National Food Service London
Together, we are building a better food system in our community! One where everyone in our community has choice over how they access, grow, cook, share and eat food.
NFS London is collective of London-based food-lovers, cooks, growers, activists and organisers.
Our mission is to grow and nurture a world where communities face no barriers to creating their own sustainable, resilient, and diverse food systems. One that builds and celebrates capacity for autonomy over access and production of good food in all London’s communities.
We started with an emergency food provision service in North Hackney, organised by local residents in response to the COVID-19 crisis. Since April 2020, we have cooked and delivered over 24,000 nutritious, tasty vegetarian and vegan meals plus 3,120 grocery packages to people in need of access to food.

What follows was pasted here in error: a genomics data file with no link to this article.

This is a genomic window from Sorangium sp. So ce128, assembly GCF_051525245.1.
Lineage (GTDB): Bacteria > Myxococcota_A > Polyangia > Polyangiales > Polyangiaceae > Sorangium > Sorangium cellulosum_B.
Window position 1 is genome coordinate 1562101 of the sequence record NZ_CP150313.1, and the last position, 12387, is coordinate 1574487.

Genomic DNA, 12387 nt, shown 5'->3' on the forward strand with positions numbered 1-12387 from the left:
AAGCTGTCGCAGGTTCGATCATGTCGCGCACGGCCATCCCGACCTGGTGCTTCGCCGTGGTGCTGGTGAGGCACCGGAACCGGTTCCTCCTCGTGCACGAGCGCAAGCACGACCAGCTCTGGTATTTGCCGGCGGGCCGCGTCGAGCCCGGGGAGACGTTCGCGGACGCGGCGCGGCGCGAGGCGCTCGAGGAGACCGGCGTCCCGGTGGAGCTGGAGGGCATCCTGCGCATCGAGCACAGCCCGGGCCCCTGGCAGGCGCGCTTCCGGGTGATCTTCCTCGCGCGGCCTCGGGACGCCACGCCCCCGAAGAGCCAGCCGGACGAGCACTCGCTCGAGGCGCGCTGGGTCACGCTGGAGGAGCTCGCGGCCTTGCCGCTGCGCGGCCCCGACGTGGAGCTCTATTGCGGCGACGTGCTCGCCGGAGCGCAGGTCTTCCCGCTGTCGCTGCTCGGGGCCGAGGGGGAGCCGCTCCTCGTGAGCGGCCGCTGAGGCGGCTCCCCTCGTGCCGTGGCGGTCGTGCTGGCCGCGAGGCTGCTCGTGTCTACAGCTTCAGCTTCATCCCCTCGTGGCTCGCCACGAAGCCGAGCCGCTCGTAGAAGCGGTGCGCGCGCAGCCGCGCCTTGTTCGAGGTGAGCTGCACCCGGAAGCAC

We dream of a world where emergency food provision is no longer necessary. We dream of a world where all communities mutually flourish by planting, growing, nurturing, harvesting, cooking, and sharing all the food we need to thrive.
Across all London’s communities, we aim to:
- Promote and support diverse community-led action for a more sustainable, resilient and just food system, while ensuring access and participation throughout.
- Connect and resource existing community food action and strengthen networks and partnerships.
- Increase access for all Londoners to affordable, nutritious, sustainable food.
- Increase access and availability of local public spaces and common land.